Later, it is possible to use MoviePy to read these frames. For this stage, the related files are or Either one of it can be used, which should result similar hashes.

Here’s an adjusted and abridged version of the MoviePy version. Refer to the code on GitLab if you need more information. My code saves these hashes on ref-hashes.txt, each line is for the hash for one frame.

for frame in video_moviepy.iter_frames():
	frame_pil = Image.fromarray(frame)
	hashes.append(str(imagehash.average_hash(frame_pil, 128)))

Comparing target images and getting the high-quality frame

Now it is the time to compare the hashes of target images with those on the reference. The hashes on the reference video has been generated, and for the target images, the hashes would be generated on the fly. Make sure you have the same ImageHash configuration for these two.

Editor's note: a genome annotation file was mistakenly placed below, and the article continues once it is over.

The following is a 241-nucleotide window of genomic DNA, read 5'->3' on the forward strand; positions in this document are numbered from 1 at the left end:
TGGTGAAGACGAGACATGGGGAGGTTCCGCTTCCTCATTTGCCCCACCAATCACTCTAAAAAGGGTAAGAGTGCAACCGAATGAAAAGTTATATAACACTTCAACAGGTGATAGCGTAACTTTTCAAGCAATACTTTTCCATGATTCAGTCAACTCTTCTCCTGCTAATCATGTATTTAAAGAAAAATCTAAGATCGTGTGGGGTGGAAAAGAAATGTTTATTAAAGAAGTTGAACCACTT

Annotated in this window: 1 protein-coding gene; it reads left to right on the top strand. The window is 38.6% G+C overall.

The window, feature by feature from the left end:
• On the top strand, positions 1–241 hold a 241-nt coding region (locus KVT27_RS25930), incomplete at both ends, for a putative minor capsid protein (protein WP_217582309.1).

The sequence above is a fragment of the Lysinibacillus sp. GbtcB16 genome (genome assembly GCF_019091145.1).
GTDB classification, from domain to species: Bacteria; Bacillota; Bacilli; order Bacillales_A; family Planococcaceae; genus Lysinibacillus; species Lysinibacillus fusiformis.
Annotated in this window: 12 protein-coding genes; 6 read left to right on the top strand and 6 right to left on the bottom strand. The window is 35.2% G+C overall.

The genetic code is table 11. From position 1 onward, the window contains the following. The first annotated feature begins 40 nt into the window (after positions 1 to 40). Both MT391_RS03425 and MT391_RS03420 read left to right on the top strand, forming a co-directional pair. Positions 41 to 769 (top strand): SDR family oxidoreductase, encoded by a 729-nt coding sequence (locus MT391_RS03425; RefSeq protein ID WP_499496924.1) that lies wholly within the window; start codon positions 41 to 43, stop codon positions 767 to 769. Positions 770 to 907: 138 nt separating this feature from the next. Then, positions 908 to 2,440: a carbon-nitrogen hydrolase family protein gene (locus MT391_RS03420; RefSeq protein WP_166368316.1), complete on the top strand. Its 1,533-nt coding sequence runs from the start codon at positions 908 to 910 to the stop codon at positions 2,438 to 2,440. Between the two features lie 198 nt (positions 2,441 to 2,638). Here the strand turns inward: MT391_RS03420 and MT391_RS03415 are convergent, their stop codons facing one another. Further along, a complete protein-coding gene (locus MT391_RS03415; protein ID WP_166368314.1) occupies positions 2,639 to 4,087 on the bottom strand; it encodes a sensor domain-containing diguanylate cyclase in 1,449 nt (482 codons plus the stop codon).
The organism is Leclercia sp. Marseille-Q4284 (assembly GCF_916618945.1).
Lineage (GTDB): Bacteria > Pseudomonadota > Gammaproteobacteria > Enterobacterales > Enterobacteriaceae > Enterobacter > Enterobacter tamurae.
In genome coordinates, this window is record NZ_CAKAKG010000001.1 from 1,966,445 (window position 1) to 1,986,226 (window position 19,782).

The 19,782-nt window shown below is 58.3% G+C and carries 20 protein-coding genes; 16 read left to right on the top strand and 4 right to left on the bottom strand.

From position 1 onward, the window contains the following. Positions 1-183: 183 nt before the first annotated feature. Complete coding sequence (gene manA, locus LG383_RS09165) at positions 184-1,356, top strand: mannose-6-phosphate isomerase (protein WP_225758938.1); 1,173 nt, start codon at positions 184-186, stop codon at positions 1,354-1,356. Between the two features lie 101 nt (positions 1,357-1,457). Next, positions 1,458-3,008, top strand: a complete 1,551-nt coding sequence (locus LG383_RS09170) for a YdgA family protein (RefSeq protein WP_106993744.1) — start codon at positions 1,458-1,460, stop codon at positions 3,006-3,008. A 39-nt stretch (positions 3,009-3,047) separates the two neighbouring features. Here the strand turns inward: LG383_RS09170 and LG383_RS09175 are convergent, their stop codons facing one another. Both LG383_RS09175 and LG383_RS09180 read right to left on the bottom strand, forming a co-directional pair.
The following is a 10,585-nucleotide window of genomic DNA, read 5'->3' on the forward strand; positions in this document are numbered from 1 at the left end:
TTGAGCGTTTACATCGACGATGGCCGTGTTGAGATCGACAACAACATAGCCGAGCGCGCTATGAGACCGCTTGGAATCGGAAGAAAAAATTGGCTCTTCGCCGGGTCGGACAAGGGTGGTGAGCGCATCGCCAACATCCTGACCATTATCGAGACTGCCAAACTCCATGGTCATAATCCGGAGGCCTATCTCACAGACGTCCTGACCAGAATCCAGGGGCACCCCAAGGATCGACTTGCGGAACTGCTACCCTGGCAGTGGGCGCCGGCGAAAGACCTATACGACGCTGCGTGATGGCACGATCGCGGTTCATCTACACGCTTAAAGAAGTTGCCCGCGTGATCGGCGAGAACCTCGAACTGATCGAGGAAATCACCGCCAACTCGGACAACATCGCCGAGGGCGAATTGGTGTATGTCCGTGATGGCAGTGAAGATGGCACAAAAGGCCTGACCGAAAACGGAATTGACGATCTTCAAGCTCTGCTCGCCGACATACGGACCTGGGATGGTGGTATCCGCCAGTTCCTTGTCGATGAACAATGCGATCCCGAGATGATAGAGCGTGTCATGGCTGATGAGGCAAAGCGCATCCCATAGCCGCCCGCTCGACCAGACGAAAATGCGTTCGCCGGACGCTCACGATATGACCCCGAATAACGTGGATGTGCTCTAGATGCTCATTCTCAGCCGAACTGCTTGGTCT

The comparison is simple: For every target image, get the frame from video with the least hamming distance, meaning it would need to iterate all the frames. That would be a complexity of O(N*M).

I bet there are faster ways to compare all of the frames and images, which I have tried and to no avail. If you have a better idea, I would like to hear from you.

After getting the closest frame, I am a little bit stumbled on how to get the frames. Here are the three ways that I explored. My code should save on the hq/ folder.

Use pure OpenCV

Since last time we can just use OpenCV, my first thinking is that I could also just use OpenCV. So, that’s what I first tried.